Emotional Child Abuse Lawyers in Austin
Physical vs. Psychological
Whether you realize it or not, child abuse is not always physical. In fact, emotional abuse can leave a child with scars equally as severe as those left by physical abuse. Emotional abuse, also called psychological abuse, involves mistreating a child in any way that impairs their psychological growth or development. Emotional abuse can be active or passive; indifference can be as emotionally damaging as abusive words or actions. Generally speaking, emotional abusers habitually reject, ignore, demean, and criticize their victims - leaving the child with psychological damage.
Psychological and physical abuse can occur simultaneously, but one does not necessitate the other. Physical abuse, also called non-accidental trauma, involves any physical damage inflicted on a child by another person - usually a caregiver. The signs of physical abuse are referred to as battered child syndrome and range of mild bruising to fractures and other dangerous injuries. According to the New York Times, physical child abuse usually takes place when the abuser is under a great deal of stress. Additionally, many child abusers were physically abused as children.
What is psychological abuse?
Psychological abuse is closely associated with neglect. In fact, emotional abuse is often used interchangeably with child neglect. However, neglect typically involves depriving the child of some physical necessity such as food or shelter; emotional abuse is not necessarily physical. For instance, a parent or guardian could penalize a child for normal behavior, such as smiling or laughing. This does not involve physically depriving the child of anything but is still abusive and damaging.
Punishing children for normal behavior may keep them from acting normally in the future, damage their self-esteem and create lasting emotional problems. Psychological abuse could also involve punishing a young child for becoming attached to a caregiver, penalizing the child for exploring his/her surroundings or punishing a child for demonstrating signs of self-esteem. For example, a parent, guardian or caregiver that yells at a young child for developing emotional attachments to other people or developing interpersonal skills may be considered emotionally abusive.
Causes of emotional child abuse
Emotional child abuse is often associated with mental illness, poverty, familial distress and substance abuse. Not every caregiver associated with these conditions is abuse, but many instances of physiological abuse are caused by circumstances surrounding the caregiver. Emotional abuse risk factors are difficult to determine because every child's development is unique. However, many abusers are associated with these situations. Additionally, most abusers were abused as children. In the end, children who are emotionally abused as children are more likely to become abusers when they are older.
The Long-Term Effects
According to an article in the New York Times, emotional abuse is symptomized by academic difficulties, rebellious behavior, sleep disorders, ambiguous physical complaints, low self-esteem, depression, anxiety, eating disorders or trouble gaining weight. The full effect of emotional abuse on the well being a child is hard to determine; every child develops differently and will be affected differently. If you suspect that a child is in immediate danger of abuse, call 911. According to the law, caregivers, school employees, medical professionals and health care workers are required to report evidence of child abuse.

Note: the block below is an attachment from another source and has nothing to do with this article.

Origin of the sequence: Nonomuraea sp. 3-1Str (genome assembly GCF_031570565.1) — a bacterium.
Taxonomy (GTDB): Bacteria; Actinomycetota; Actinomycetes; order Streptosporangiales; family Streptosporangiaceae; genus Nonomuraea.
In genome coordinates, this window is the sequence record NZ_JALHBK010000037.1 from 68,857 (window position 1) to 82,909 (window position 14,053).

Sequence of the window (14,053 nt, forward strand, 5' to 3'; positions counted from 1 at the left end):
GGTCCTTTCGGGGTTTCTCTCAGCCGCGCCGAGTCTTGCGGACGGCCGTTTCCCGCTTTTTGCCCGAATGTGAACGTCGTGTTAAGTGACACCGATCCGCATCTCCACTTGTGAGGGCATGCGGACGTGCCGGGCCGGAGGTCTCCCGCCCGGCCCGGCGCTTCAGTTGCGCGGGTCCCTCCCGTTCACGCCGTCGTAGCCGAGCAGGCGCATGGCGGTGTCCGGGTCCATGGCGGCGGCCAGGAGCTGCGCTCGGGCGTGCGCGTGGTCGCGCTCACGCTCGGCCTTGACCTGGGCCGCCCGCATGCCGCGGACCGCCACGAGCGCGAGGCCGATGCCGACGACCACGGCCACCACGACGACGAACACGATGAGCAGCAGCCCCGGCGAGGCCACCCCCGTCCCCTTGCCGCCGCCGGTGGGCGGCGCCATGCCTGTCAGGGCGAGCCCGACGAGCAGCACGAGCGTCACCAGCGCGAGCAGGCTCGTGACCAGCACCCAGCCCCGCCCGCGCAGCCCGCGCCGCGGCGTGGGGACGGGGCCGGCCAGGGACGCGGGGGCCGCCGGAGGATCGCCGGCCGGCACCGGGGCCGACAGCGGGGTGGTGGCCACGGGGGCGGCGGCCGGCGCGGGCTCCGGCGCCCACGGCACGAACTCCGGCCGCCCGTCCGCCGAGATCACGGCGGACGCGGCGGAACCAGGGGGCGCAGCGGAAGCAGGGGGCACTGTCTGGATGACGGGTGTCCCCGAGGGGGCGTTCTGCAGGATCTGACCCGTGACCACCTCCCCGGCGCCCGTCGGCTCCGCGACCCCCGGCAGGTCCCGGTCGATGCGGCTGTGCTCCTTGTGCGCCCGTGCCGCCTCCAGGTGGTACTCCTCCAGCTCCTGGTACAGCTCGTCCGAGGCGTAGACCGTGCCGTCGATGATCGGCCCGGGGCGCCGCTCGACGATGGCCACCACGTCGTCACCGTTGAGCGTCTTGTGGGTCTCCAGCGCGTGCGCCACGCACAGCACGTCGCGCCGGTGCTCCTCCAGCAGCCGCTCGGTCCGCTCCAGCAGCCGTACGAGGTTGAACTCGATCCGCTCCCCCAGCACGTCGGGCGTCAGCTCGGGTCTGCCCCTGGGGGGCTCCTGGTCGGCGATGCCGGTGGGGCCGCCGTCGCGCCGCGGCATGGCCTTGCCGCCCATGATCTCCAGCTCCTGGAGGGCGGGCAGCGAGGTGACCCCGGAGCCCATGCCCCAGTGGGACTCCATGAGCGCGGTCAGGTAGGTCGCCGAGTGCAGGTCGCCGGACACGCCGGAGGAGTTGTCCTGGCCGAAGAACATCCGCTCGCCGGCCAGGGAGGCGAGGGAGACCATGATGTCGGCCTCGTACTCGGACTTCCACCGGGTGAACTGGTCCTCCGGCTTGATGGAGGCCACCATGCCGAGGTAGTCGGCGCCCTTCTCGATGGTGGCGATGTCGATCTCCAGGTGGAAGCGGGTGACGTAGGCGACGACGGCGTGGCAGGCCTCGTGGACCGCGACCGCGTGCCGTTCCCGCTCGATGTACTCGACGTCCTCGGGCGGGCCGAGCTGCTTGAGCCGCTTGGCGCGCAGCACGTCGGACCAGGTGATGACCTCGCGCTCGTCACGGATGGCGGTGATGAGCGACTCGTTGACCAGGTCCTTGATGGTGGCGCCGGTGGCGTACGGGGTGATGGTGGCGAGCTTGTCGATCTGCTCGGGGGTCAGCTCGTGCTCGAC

In the United States, there are a variety of support groups available to families affected by emotional and physical child abuse. Treatment options for psychological abuse are usually determined by the severity of the abuse and how long the child was subjected to abuse. Abused children are usually treated through therapy. School-based programs, nursing home visits, social worker visitations and parenting classes are available to help families affected by psychological child abuse.
Knowing When to Report Abuse
Sometimes, emotional abuse is more difficult to identify than physical abuse. After all, psychological scarring is not physically identifiable. Clinicians are able to identify children who have been abused through the Child Abuse and Trauma Scale (CATS) - a measuring system that determine levels of emotional abuse in children. Emotional abuse may be hard to identify because abused children are afraid that they will be punished if they report their caregiver's abusive behavior. Many times, children suffering from emotional abuse are extremely loyal to their abusive caregiver or parent.
They may also demonstrate dramatic behavioral mood swings, such as compulsively seeking affection and then becoming hostile or aggressive. Many abused children are uncooperative and destructive. Additionally, an abused child may be antisocial, struggle making friends, lack self-confidence, develop unusual fears or anxiety or appear unable to develop relationships with other people. Although many of these indicators are not solely identified with emotional abuse, children who exhibit more than one of these characteristics may be abuse victims.
Zinda Law Group
If you suspect that a child has been emotionally abused, contact a Personal Injury attorney from our firm today. At Zinda Law Group, we understand that child abuse involves more than physical damages. Emotional abuse can be equally as devastating. We are ready to take your case to court and stand up for your rights and the rights of your family. Child abuse is never okay. We are passionate about representing clients with an aggressive legal presence in the courtroom. If you need help, contact us today and schedule a free case consultation. With more than ten years of experience behind us, an attorney from our firm can give you peace of mind knowing that your case is in good hands.